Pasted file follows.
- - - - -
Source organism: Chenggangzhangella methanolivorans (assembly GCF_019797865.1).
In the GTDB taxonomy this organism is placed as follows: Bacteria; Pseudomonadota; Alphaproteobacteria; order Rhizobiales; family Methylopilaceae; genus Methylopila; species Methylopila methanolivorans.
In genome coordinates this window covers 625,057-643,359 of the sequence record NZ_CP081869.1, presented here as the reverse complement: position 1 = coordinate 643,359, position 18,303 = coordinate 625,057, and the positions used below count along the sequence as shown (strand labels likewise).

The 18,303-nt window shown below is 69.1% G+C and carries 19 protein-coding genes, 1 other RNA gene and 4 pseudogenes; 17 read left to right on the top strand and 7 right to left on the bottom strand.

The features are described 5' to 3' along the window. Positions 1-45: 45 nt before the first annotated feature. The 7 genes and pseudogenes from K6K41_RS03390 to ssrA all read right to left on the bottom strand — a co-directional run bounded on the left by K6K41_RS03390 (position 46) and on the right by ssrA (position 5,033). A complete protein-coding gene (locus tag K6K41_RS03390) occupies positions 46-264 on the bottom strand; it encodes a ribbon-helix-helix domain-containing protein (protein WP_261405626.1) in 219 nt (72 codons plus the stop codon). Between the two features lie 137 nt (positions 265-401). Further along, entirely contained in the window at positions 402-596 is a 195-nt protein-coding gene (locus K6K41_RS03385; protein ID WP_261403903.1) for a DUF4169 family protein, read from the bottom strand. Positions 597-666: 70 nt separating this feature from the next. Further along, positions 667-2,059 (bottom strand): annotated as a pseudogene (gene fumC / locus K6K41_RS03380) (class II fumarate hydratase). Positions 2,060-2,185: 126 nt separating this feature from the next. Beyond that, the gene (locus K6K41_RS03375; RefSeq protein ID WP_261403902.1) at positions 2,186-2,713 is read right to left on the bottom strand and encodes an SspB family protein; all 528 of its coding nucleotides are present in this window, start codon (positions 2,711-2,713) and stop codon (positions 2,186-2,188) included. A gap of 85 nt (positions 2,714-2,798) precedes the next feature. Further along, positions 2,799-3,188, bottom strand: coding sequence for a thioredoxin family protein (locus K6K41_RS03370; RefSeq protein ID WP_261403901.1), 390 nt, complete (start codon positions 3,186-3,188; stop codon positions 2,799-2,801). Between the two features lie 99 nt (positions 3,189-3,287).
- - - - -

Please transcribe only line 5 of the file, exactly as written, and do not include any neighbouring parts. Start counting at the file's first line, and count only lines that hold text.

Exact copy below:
The features are described 5' to 3' along the window. Positions 1-45: 45 nt before the first annotated feature. The 7 genes and pseudogenes from K6K41_RS03390 to ssrA all read right to left on the bottom strand — a co-directional run bounded on the left by K6K41_RS03390 (position 46) and on the right by ssrA (position 5,033). A complete protein-coding gene (locus tag K6K41_RS03390) occupies positions 46-264 on the bottom strand; it encodes a ribbon-helix-helix domain-containing protein (protein WP_261405626.1) in 219 nt (72 codons plus the stop codon). Between the two features lie 137 nt (positions 265-401). Further along, entirely contained in the window at positions 402-596 is a 195-nt protein-coding gene (locus K6K41_RS03385; protein ID WP_261403903.1) for a DUF4169 family protein, read from the bottom strand. Positions 597-666: 70 nt separating this feature from the next. Further along, positions 667-2,059 (bottom strand): annotated as a pseudogene (gene fumC / locus K6K41_RS03380) (class II fumarate hydratase). Positions 2,060-2,185: 126 nt separating this feature from the next. Beyond that, the gene (locus K6K41_RS03375; RefSeq protein ID WP_261403902.1) at positions 2,186-2,713 is read right to left on the bottom strand and encodes an SspB family protein; all 528 of its coding nucleotides are present in this window, start codon (positions 2,711-2,713) and stop codon (positions 2,186-2,188) included. A gap of 85 nt (positions 2,714-2,798) precedes the next feature. Further along, positions 2,799-3,188, bottom strand: coding sequence for a thioredoxin family protein (locus K6K41_RS03370; RefSeq protein ID WP_261403901.1), 390 nt, complete (start codon positions 3,186-3,188; stop codon positions 2,799-2,801). Between the two features lie 99 nt (positions 3,189-3,287).